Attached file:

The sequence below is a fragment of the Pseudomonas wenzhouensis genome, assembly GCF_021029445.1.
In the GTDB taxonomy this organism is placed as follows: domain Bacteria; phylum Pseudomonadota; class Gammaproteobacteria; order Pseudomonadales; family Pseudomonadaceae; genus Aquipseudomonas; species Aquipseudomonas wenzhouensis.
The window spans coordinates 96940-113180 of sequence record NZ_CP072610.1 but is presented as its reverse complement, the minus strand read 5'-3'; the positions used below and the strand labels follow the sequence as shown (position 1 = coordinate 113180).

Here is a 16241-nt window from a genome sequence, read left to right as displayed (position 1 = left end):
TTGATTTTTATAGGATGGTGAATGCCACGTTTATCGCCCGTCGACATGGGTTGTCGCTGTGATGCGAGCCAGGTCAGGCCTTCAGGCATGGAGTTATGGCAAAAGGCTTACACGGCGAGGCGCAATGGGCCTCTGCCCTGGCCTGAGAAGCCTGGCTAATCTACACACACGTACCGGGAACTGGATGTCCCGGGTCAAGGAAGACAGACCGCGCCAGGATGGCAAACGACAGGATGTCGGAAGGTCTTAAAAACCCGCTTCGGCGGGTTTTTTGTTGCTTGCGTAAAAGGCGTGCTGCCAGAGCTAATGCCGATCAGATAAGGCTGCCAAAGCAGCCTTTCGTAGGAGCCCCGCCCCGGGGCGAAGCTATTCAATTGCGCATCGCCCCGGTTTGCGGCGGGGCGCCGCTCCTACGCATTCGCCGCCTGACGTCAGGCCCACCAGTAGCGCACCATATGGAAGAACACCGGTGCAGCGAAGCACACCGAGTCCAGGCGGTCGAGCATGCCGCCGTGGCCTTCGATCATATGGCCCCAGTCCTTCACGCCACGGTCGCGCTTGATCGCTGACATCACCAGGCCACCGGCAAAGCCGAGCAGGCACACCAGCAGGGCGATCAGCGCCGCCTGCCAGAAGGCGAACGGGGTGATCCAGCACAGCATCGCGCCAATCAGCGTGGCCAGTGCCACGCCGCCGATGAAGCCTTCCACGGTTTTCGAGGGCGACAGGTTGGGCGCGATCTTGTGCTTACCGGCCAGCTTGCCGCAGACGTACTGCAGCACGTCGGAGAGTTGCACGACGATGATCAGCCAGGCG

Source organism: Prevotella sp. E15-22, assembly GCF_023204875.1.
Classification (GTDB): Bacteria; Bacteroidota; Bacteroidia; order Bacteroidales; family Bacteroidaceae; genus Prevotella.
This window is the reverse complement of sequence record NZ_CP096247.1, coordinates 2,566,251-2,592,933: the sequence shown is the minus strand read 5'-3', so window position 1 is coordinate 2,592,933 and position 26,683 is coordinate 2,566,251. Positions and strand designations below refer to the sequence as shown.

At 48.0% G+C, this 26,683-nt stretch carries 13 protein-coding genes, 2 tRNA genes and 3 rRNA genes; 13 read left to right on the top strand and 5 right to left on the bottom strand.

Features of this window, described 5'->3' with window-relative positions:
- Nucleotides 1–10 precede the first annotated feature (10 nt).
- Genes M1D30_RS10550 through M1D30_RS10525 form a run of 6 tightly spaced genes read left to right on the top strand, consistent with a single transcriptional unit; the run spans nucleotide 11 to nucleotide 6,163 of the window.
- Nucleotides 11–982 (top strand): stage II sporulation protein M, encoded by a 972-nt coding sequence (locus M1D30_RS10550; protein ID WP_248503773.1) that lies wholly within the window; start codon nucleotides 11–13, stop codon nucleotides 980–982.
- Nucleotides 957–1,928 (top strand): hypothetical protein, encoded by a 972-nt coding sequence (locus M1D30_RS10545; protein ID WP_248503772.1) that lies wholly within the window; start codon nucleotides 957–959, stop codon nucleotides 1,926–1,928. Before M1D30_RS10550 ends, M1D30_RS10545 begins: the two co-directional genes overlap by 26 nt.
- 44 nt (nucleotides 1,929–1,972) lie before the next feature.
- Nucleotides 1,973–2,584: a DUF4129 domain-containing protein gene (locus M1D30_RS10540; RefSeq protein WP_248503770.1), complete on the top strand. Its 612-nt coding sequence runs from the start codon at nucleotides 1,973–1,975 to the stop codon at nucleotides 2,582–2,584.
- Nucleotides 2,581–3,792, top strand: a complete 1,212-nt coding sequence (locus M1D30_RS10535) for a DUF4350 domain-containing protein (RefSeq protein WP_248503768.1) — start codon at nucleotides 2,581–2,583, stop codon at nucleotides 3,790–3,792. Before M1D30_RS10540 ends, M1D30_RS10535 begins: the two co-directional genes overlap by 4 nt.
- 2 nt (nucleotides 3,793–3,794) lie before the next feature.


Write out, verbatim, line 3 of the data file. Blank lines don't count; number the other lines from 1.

The window spans coordinates 96940-113180 of sequence record NZ_CP072610.1 but is presented as its reverse complement, the minus strand read 5'-3'; the positions used below and the strand labels follow the sequence as shown (position 1 = coordinate 113180).